Last month I posted The Apocalyptic Jesus, summarizing Bart Ehrman's view of Jesus as a "first-century Jewish apocalypticist." This post summarizes an alternative scholarly view of Jesus drawn from James M. Robinson's The Gospel of Jesus: In Search of the Original Good News (HarperCollins, 2005). Robinson is a first-rate scholar who was instrumental in translating and publishing the Nag Hammadi texts. He rejects the view that Jesus preached primarily an apocalyptic message. Instead, according to Robinson, Jesus preached the present reign of a caring God on the earth, inviting his hearers to trust in God for the necessities of daily living and to show love and compassion for others.
Where Ehrman relies primarily on Mark, Robinson uses what he calls the Sayings Gospel Q as the primary text conveying the teachings of Jesus. Q is the term scholars use for the hypothesized source for many sayings of Jesus that appear in both Matthew and Luke but not in Mark. There was undoubtedly such a source (or sources), but we don't have it, at least in the form of a manuscript. The Sayings Gospel Q is a reconstruction of what can be recovered of the hypothesized Q based on material common to Matthew and Luke but not found in Mark. It is, in other words, the best we can do lacking an actual manuscript of Q.
The title "Sayings Gospel Q" used by Robinson contrasts that reconstructed gospel with the four narrative gospels of the New Testament. The idea of a sayings gospel — one that is primarily a collection of sayings rather than a narrated series of events accompanied by some dialogue — moved from the tentative to the accepted with the discovery and publication of the Gospel of Thomas, one of the Nag Hammadi texts. The Gospel of Thomas is a sayings gospel. With the "sayings gospel" firmly established as an actual rather than a hypothetical genre, scholars could thereafter speak of Q with more confidence. Robinson presents the entire text of his reconstructed Sayings Gospel Q in about thirty pages in the book. Here's his short sketch of how it came to be:
[T]he Jewish church was made up of the immediate disciples of Jesus, all of whom were Jews, who after Jesus' death resumed preaching his sayings. The result was that small collections of his sayings were brought together for preaching purposes and in the process translated from Aramaic into Greek. These small collections were over a period of time supplemented with new material, and the whole was edited around the year 70, at about the time of the Jewish war, thus finally producing the Sayings Gospel Q. (p. 8.)
Robinson goes further. Mark was the first gospel of the Gentile Christian community, evident by the explanations of Jewish customs and translations of Aramaic and Hebrew expressions provided in Mark. Robinson suggests that Q was the first gospel of the Jewish Christian community. The readers of Q, being Jewish, did not need the explanations or translations seen in Mark. All they needed were the words of Jesus (which was, after all, what those who heard Jesus himself received). When these two Christian communities eventually merged late in the first century, these two primary gospels were also merged. The Gentile community combined Mark and Q to make Luke, while the Jewish community combined Mark and Q to make Matthew.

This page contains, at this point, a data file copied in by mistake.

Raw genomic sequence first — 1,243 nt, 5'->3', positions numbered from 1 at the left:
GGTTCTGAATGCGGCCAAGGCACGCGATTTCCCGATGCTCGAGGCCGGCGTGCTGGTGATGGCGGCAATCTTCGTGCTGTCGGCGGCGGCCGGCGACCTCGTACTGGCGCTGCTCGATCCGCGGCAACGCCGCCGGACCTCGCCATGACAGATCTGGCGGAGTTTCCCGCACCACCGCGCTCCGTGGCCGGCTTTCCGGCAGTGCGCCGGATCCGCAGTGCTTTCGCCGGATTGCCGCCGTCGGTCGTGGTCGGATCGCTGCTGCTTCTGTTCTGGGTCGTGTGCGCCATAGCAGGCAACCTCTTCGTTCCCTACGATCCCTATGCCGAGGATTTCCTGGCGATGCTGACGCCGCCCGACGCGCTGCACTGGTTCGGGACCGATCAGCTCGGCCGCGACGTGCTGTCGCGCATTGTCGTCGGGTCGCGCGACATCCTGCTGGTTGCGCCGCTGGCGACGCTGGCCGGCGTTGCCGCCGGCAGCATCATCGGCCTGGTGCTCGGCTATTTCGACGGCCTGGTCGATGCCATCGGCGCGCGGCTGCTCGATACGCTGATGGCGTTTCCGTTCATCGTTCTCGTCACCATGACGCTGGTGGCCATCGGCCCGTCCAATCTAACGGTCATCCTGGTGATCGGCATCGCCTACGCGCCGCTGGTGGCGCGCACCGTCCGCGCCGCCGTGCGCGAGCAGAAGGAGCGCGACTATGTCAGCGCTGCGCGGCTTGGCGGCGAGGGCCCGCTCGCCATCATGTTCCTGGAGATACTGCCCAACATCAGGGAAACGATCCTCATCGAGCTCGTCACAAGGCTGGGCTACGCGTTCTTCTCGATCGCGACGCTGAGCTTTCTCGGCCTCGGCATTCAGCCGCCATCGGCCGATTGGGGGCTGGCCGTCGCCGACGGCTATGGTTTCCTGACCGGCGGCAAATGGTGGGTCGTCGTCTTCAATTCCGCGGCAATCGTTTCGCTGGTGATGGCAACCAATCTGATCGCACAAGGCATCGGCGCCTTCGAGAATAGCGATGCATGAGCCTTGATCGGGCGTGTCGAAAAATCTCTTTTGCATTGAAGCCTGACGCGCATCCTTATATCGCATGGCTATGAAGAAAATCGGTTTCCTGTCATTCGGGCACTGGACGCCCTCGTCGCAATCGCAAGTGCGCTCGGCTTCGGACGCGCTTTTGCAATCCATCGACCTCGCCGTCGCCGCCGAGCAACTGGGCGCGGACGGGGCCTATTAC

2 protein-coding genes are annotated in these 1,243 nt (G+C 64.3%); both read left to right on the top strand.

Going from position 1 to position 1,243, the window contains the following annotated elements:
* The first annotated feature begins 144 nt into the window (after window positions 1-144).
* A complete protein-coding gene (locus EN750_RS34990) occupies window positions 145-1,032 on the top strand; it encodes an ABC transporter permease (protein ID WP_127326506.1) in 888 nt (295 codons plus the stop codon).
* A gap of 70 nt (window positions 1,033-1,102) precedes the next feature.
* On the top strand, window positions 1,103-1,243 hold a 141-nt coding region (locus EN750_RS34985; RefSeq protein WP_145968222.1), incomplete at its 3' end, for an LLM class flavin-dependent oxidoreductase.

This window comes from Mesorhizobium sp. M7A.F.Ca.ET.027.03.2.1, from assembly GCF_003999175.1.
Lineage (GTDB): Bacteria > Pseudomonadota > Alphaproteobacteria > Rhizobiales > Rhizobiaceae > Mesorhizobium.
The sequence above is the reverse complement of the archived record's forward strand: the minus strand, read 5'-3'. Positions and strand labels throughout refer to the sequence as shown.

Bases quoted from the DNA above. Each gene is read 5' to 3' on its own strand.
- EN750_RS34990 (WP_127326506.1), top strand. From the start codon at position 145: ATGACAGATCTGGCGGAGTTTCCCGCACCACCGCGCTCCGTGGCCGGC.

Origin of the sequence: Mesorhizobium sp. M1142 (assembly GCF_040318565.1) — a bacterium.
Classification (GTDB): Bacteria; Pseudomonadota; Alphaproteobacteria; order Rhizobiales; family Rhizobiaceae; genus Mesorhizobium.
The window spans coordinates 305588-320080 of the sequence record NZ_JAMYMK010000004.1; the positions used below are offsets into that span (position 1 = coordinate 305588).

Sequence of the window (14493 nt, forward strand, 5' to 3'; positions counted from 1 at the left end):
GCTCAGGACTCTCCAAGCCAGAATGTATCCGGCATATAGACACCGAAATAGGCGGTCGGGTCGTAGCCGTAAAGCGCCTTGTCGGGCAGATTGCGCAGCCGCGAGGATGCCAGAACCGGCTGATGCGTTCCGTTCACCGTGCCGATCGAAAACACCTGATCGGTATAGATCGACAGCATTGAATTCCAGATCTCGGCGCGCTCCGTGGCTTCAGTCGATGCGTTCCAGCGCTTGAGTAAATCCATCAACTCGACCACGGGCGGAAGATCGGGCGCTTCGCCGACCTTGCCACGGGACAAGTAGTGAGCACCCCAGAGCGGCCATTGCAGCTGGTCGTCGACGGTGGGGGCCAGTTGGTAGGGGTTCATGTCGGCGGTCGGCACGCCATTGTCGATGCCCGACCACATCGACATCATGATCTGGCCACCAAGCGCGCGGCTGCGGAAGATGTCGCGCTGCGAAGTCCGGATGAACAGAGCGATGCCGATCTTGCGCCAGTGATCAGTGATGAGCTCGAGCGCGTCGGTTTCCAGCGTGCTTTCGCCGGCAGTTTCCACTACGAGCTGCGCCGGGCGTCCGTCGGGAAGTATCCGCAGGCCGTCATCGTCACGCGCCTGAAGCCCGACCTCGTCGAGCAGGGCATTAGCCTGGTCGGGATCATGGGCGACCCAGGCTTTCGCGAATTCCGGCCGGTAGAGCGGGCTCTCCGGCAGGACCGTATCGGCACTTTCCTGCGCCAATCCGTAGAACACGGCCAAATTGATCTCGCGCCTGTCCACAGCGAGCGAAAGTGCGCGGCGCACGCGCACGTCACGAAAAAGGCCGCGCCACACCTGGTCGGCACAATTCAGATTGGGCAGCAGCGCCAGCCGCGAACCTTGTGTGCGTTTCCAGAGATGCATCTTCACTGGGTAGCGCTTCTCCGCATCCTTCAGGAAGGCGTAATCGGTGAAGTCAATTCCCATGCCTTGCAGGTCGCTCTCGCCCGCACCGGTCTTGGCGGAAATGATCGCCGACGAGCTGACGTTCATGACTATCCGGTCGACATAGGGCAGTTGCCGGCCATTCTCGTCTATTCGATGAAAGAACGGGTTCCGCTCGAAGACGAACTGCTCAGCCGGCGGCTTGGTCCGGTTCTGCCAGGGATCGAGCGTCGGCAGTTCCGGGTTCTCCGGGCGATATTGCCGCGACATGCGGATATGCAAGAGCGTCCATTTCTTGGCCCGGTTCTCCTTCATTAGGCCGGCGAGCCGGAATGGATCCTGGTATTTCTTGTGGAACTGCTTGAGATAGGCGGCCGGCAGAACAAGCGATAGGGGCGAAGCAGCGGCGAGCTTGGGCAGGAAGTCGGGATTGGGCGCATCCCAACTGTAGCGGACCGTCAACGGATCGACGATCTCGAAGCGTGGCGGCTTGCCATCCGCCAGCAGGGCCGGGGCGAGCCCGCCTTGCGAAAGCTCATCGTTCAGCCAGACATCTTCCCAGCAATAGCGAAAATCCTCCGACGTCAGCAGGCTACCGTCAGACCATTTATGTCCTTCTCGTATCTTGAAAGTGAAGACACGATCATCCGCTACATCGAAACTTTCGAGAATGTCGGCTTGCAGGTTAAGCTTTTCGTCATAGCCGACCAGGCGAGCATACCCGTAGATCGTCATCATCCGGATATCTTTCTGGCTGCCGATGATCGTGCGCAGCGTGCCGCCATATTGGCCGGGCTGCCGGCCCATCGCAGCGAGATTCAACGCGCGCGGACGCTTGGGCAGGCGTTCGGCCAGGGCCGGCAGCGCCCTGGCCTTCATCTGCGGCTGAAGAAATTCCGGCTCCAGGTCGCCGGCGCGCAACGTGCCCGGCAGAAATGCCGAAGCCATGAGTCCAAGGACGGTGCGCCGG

Mark, the original Gentile gospel, was retained in the New Testament canon. Q, the original Jewish gospel, was not. It's a simple story that makes the pieces (Q, etc.) fit together nicely. No doubt there are dozens of scholarly articles that support or critique this story of the relationship between Mark, Q, Luke, and Matthew. All I can say is that if Robinson is arguing that view, it is at least a credible scholarly position to take.
So let's get back to the central message of Jesus, which Robinson refers to as a "utopian vision of a caring God."
Jesus' message was simple ... trust God to look out for you by providing people who will care for you, and listen to him when he calls on you to provide for them. God is somebody you can trust ....
Jesus found his role models for such godly living in the world of nature around him. Ravens and lilies do not seem to focus their attention on satisfying their own needs in order to survive, and yet God sees to it that they prosper. ... So God ... can be counted on to give what you really need. You can trust him to know what you need even before you ask. (p. viii.)
You no doubt hear echoes of the Sermon on the Mount [Q material] in that summary. Robinson adds several chapters of commentary fleshing out how the early community read Q and what portrait of Jesus Q conveyed. Some of the later chapter titles are "Jesus was a Galilean Jew," "Jesus was converted by John," and "Jesus' view of himself." On the whole, it is a more welcome view of the life and teachings of Jesus for a Latter-day Saint than than Ehrman's apocalyptic portrait. But the resulting ethic does seem to be "utopian," as Robinson termed it, hardly the way someone could live today. Who in the 21st century, after all, would possibly consider leaving property and possessions behind, taking noting but a cloak and sandles in a satchel (or a suit and shoes in a suitcase), and wander around preaching this gospel of Jesus Christ to those who would listen? Unpaid? For a couple of years? Utopian indeed.